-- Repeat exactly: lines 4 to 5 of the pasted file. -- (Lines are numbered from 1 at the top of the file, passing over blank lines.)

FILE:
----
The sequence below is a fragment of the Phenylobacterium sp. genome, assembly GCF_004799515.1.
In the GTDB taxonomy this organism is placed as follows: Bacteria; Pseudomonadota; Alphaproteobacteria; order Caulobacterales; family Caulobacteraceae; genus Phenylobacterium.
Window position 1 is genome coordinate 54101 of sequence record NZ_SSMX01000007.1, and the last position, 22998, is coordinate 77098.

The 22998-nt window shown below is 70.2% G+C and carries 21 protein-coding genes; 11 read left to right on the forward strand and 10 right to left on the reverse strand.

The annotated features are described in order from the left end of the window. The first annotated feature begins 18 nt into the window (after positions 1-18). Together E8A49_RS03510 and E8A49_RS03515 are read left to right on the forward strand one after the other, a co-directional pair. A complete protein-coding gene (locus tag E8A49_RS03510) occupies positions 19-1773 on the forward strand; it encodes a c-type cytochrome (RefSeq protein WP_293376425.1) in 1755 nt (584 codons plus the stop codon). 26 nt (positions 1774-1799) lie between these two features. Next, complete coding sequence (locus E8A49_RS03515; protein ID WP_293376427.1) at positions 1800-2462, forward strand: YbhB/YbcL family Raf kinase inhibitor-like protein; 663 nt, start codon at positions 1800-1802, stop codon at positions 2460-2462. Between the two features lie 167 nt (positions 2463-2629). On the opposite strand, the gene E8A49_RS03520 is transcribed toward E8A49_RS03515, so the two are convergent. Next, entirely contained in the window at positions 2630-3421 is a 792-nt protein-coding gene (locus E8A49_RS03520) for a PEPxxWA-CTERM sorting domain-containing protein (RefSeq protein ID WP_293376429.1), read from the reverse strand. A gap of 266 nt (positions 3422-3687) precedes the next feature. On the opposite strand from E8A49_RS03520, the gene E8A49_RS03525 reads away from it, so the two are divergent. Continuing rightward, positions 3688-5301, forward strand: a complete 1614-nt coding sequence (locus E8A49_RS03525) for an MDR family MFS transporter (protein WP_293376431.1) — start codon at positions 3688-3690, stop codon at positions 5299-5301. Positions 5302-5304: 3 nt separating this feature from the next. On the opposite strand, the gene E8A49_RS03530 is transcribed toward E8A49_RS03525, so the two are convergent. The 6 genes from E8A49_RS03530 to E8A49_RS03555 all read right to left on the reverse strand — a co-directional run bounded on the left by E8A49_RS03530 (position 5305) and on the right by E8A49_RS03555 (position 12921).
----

The 22998-nt window shown below is 70.2% G+C and carries 21 protein-coding genes; 11 read left to right on the forward strand and 10 right to left on the reverse strand.

The annotated features are described in order from the left end of the window. The first annotated feature begins 18 nt into the window (after positions 1-18). Together E8A49_RS03510 and E8A49_RS03515 are read left to right on the forward strand one after the other, a co-directional pair. A complete protein-coding gene (locus tag E8A49_RS03510) occupies positions 19-1773 on the forward strand; it encodes a c-type cytochrome (RefSeq protein WP_293376425.1) in 1755 nt (584 codons plus the stop codon). 26 nt (positions 1774-1799) lie between these two features. Next, complete coding sequence (locus E8A49_RS03515; protein ID WP_293376427.1) at positions 1800-2462, forward strand: YbhB/YbcL family Raf kinase inhibitor-like protein; 663 nt, start codon at positions 1800-1802, stop codon at positions 2460-2462. Between the two features lie 167 nt (positions 2463-2629). On the opposite strand, the gene E8A49_RS03520 is transcribed toward E8A49_RS03515, so the two are convergent. Next, entirely contained in the window at positions 2630-3421 is a 792-nt protein-coding gene (locus E8A49_RS03520) for a PEPxxWA-CTERM sorting domain-containing protein (RefSeq protein ID WP_293376429.1), read from the reverse strand. A gap of 266 nt (positions 3422-3687) precedes the next feature. On the opposite strand from E8A49_RS03520, the gene E8A49_RS03525 reads away from it, so the two are divergent. Continuing rightward, positions 3688-5301, forward strand: a complete 1614-nt coding sequence (locus E8A49_RS03525) for an MDR family MFS transporter (protein WP_293376431.1) — start codon at positions 3688-3690, stop codon at positions 5299-5301. Positions 5302-5304: 3 nt separating this feature from the next. On the opposite strand, the gene E8A49_RS03530 is transcribed toward E8A49_RS03525, so the two are convergent. The 6 genes from E8A49_RS03530 to E8A49_RS03555 all read right to left on the reverse strand — a co-directional run bounded on the left by E8A49_RS03530 (position 5305) and on the right by E8A49_RS03555 (position 12921).